After coronavirus, next pandemic may come crawling from the melting glaciers

After coronavirus, next pandemic may come crawling from the melting glaciers

The researcher also compared the evolutionary path of both viruses and hosts.

A new study suggests that the next viral pandemic may emerge from the Arctic amid melting glaciers caused by climatic change, increasing risks of next Ebola, influenza, or SARS-CoV-2 arriving sooner than predicted by the experts.

In an attempt to identify viruses present in the environment, researchers analysed solid and lake sediment from Lake Hazen, a freshwater lake in the northern part of Ellesmere Island in Canada (north of the Arctic Circle). The scientists sequenced segments of DNA and RNA found in the soil.

They used a computer algorithm to understand how the viruses are related to animal, plant, and fungi hosts present in the area. After the analysis, the team learned about the viral spillover risk.

The risk is basically the ability for viruses to reach into new host species, and eventually keep spreading. Similar to what the world saw during the initial spread of SARS-CoV-2.

In their paper published in 'Proceedings of the Royal Society B: Biological Sciences', the researchers wrote: "Spillover risk increases with runoff from glacier melt, a proxy for climate change. Should climate change also shift species range of potential viral vectors and reservoirs northwards, the High Arctic could become fertile ground for emerging pandemics."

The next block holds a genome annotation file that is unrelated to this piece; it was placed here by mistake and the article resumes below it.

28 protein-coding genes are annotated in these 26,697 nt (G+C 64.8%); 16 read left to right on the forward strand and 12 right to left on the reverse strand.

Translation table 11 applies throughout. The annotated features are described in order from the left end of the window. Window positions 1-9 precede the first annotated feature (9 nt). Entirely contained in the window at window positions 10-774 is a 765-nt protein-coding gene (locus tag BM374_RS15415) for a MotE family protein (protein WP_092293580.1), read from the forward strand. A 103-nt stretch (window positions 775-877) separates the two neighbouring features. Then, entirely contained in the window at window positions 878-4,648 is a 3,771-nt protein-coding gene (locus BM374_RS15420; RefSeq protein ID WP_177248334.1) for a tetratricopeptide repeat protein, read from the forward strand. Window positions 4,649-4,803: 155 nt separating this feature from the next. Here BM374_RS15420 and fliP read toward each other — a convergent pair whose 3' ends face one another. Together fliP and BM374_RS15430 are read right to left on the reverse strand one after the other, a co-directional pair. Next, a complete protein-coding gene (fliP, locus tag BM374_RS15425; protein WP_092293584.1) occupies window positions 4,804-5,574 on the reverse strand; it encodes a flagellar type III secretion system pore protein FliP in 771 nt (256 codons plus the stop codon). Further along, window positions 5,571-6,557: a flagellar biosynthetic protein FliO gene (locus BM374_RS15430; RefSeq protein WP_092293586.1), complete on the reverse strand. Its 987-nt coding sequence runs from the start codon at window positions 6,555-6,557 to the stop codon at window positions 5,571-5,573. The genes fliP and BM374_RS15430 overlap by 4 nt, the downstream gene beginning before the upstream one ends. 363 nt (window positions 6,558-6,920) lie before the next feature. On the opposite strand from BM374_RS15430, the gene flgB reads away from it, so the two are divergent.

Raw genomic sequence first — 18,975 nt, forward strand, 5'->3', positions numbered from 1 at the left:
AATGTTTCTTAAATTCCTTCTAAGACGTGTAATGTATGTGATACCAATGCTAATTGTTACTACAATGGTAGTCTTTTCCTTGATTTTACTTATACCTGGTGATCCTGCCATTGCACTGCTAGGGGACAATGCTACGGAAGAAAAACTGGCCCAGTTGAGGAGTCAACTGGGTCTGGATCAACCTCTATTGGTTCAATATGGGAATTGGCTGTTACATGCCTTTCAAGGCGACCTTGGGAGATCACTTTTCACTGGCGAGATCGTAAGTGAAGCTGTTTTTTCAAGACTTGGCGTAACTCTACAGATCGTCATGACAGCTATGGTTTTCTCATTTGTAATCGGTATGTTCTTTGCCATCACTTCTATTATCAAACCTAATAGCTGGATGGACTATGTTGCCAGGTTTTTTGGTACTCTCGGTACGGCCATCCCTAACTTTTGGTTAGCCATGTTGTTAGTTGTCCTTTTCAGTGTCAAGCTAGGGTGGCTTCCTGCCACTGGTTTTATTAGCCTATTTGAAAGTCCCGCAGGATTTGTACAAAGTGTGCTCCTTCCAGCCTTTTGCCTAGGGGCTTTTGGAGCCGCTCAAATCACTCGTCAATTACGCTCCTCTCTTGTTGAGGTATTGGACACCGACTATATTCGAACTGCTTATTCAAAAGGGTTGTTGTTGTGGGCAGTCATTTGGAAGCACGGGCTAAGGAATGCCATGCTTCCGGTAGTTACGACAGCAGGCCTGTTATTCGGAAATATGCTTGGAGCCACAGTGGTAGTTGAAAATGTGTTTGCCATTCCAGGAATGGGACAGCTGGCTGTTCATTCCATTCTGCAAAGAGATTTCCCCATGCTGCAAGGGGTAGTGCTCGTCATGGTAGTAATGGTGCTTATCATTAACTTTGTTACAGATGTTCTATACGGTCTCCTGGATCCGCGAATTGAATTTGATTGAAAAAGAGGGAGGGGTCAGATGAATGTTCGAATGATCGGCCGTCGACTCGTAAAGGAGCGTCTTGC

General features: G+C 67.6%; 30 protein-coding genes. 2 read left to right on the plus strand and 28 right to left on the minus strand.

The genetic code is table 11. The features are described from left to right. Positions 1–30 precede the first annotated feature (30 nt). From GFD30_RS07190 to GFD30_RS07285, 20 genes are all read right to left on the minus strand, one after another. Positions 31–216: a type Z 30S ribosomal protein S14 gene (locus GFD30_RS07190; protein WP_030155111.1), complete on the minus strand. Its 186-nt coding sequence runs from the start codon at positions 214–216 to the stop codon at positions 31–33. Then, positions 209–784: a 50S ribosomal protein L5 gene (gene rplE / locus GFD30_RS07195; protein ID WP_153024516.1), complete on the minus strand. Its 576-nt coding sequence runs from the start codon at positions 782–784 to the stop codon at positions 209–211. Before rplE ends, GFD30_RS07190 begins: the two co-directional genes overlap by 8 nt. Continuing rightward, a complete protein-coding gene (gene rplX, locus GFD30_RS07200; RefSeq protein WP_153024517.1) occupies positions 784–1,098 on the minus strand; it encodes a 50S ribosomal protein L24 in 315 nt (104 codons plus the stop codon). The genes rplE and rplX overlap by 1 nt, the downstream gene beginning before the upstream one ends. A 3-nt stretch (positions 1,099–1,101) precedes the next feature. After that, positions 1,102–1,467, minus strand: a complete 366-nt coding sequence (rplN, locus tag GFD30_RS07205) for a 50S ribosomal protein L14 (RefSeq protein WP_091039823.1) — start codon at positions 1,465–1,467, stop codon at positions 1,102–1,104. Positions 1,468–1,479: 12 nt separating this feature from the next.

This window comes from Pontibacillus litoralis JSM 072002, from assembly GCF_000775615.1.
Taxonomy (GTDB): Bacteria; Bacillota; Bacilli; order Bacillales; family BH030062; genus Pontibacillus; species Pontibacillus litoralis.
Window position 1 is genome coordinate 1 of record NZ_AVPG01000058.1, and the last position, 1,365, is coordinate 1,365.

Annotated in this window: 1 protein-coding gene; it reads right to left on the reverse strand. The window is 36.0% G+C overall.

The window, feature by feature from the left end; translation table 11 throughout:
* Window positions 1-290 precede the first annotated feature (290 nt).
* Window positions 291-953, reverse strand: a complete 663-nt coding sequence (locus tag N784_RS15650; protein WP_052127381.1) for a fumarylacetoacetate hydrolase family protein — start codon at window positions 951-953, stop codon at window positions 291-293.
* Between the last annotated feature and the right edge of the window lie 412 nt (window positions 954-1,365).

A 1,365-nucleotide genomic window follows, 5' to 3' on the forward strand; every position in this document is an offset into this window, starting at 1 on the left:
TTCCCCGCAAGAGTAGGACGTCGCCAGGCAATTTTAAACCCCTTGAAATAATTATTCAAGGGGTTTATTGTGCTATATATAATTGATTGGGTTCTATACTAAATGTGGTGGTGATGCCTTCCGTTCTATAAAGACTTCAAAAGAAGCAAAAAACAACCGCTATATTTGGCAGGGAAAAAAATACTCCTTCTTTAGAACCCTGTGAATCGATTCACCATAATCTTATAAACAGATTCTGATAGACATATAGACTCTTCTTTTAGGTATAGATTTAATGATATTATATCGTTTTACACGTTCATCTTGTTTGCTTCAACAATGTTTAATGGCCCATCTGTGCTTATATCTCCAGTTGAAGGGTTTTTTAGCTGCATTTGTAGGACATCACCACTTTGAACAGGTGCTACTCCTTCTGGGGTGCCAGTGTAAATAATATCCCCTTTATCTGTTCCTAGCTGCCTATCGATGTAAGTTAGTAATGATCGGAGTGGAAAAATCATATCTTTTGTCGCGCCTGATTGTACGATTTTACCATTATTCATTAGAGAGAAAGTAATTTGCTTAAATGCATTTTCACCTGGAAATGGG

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The researcher also compared the evolutionary path of both viruses and hosts. They sought to find what are the variations and similarities between the two. The comparison could help the experts to understand the possibility of a change to the status quo and subsequent viral spillover.

While explaining it, the researchers wrote in the paper: "From an evolutionary standpoint, viruses are more prone to infecting hosts that are phylogenetically close to their natural host, potentially because it is easier for them to infect and colonize species that are genetically similar."

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